Zodiacal Light in September

September 26, 2003


Provided and copyright by: Dominic Cantin
Summary authors & editors: Dominic Cantin; Jim Foster

The above photo was taken in Quebec, Canada, before dawn, in early September and shows the elusive zodiacal light passing through the constellation of Gemini (lower center of photo). This wedge shaped band of light stretches from near the horizon, at bottom center, toward the upper right portion of the photo. Zodiacal light results from the scattering of sunlight by myriad particles in the plane of our solar system (plane of the ecliptic). These particles, ranging in size from meter-sized chunks to micron-sized dust grains, seem most dense around the immediate vicinity of the Sun but are spread out along the plane of the ecliptic, which is the path the Sun follows throughout the year. In the mid latitudes, the zodiacal light is best observed before dawn in late summer and early fall and after dusk in late winter and early spring.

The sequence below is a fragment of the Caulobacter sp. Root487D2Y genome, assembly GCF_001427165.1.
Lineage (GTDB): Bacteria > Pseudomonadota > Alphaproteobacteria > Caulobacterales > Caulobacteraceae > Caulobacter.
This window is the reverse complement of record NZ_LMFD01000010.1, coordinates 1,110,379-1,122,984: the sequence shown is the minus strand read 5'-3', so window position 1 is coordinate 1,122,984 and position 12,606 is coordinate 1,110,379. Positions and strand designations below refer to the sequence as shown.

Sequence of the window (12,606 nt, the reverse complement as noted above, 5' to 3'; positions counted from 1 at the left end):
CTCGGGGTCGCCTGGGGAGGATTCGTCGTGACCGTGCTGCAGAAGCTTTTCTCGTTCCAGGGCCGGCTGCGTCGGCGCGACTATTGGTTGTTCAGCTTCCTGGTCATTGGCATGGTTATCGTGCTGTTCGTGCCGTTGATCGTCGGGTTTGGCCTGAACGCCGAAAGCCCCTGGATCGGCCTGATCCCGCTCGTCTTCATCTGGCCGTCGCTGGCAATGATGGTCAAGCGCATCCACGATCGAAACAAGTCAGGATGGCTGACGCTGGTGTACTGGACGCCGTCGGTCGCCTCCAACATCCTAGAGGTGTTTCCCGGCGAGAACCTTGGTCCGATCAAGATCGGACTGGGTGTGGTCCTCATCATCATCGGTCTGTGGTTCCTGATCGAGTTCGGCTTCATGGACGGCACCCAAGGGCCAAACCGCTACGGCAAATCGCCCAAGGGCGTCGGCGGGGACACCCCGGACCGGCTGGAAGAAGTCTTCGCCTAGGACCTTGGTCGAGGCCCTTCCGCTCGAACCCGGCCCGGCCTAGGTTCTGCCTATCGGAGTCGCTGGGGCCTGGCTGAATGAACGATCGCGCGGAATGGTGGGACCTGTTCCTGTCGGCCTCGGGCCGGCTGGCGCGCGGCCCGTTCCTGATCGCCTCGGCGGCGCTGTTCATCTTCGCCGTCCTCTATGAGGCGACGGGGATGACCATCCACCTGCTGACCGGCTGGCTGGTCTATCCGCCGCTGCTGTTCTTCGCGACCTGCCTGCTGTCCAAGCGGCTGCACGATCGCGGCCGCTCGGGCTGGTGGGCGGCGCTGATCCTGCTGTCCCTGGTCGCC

The reddish glow hugging the horizon is due to an aurora. Orion is at lower right. Note the Gaseous Nebula, just below Orion's belt. The brightest object in Gemini is Saturn.

Photo details: 16mm fisheye lens at f 3.5, 10 minute exposure, "piggybacked" on EQ-3 motorized mount, Fuji Superia 800.

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